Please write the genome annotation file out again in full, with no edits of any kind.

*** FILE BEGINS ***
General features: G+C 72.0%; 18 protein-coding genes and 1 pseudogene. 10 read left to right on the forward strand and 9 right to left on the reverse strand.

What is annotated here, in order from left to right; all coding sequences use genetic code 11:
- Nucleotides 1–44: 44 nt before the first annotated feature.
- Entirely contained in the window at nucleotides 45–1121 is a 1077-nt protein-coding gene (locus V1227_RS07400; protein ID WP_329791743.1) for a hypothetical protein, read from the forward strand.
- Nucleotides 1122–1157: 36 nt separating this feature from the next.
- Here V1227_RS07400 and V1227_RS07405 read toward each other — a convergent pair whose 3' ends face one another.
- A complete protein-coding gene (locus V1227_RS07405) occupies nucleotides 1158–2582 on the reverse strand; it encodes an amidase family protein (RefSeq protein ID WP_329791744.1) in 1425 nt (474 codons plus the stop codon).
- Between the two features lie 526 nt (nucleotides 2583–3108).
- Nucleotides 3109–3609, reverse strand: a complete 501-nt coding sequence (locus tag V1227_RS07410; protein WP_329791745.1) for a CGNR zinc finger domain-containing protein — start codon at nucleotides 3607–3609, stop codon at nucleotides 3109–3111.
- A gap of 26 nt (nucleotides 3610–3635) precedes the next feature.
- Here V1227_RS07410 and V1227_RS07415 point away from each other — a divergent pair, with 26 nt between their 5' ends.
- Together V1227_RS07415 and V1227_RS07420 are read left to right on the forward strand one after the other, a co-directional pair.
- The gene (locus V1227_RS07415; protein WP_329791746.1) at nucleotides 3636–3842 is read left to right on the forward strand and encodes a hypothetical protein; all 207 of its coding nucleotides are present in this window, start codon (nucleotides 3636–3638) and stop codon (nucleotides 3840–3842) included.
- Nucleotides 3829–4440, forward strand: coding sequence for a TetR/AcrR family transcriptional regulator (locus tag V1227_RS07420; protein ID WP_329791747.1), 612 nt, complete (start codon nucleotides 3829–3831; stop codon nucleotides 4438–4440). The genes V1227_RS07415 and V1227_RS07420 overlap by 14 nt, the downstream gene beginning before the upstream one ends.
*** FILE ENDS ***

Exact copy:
General features: G+C 72.0%; 18 protein-coding genes and 1 pseudogene. 10 read left to right on the forward strand and 9 right to left on the reverse strand.

What is annotated here, in order from left to right; all coding sequences use genetic code 11:
- Nucleotides 1–44: 44 nt before the first annotated feature.
- Entirely contained in the window at nucleotides 45–1121 is a 1077-nt protein-coding gene (locus V1227_RS07400; protein ID WP_329791743.1) for a hypothetical protein, read from the forward strand.
- Nucleotides 1122–1157: 36 nt separating this feature from the next.
- Here V1227_RS07400 and V1227_RS07405 read toward each other — a convergent pair whose 3' ends face one another.
- A complete protein-coding gene (locus V1227_RS07405) occupies nucleotides 1158–2582 on the reverse strand; it encodes an amidase family protein (RefSeq protein ID WP_329791744.1) in 1425 nt (474 codons plus the stop codon).
- Between the two features lie 526 nt (nucleotides 2583–3108).
- Nucleotides 3109–3609, reverse strand: a complete 501-nt coding sequence (locus tag V1227_RS07410; protein WP_329791745.1) for a CGNR zinc finger domain-containing protein — start codon at nucleotides 3607–3609, stop codon at nucleotides 3109–3111.
- A gap of 26 nt (nucleotides 3610–3635) precedes the next feature.
- Here V1227_RS07410 and V1227_RS07415 point away from each other — a divergent pair, with 26 nt between their 5' ends.
- Together V1227_RS07415 and V1227_RS07420 are read left to right on the forward strand one after the other, a co-directional pair.
- The gene (locus V1227_RS07415; protein WP_329791746.1) at nucleotides 3636–3842 is read left to right on the forward strand and encodes a hypothetical protein; all 207 of its coding nucleotides are present in this window, start codon (nucleotides 3636–3638) and stop codon (nucleotides 3840–3842) included.
- Nucleotides 3829–4440, forward strand: coding sequence for a TetR/AcrR family transcriptional regulator (locus tag V1227_RS07420; protein ID WP_329791747.1), 612 nt, complete (start codon nucleotides 3829–3831; stop codon nucleotides 4438–4440). The genes V1227_RS07415 and V1227_RS07420 overlap by 14 nt, the downstream gene beginning before the upstream one ends.